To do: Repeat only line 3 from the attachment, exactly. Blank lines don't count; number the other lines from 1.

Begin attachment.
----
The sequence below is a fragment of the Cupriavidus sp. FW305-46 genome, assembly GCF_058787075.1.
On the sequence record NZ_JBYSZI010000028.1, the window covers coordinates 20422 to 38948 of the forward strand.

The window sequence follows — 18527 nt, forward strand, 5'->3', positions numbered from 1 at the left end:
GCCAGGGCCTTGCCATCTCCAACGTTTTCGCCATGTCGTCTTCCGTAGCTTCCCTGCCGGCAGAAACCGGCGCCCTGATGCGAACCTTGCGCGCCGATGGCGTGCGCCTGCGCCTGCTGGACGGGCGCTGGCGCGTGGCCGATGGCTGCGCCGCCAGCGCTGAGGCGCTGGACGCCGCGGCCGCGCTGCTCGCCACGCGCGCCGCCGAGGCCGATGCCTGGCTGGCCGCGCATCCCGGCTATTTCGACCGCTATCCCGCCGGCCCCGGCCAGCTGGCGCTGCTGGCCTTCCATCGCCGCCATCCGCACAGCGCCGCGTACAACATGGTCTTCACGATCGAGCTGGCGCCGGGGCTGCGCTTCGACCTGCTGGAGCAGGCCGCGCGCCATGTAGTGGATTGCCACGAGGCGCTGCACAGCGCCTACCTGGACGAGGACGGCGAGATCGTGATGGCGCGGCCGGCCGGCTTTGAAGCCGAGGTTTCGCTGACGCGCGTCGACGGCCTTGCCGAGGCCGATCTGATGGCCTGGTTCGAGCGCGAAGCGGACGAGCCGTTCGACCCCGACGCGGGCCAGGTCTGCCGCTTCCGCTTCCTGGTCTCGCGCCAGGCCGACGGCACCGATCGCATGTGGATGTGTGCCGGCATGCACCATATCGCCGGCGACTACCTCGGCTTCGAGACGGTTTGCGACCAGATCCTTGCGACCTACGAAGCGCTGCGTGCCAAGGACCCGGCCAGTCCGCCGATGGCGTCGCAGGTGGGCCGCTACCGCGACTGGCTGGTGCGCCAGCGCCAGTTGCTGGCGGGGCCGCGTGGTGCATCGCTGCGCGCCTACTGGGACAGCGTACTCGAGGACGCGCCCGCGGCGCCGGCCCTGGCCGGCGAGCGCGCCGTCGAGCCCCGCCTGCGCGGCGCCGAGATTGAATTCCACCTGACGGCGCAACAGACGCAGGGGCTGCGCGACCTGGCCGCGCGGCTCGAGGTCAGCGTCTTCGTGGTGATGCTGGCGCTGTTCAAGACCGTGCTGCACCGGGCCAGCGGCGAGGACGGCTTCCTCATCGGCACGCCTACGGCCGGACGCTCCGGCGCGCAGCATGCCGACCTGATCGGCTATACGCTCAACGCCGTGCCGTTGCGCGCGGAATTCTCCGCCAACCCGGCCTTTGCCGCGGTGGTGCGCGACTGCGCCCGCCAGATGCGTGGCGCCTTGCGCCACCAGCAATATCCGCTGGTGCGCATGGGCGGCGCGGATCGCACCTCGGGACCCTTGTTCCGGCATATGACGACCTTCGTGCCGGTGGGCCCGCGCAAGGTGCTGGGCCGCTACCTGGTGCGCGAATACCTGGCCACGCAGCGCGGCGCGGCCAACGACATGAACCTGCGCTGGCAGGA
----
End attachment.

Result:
The window sequence follows — 18527 nt, forward strand, 5'->3', positions numbered from 1 at the left end: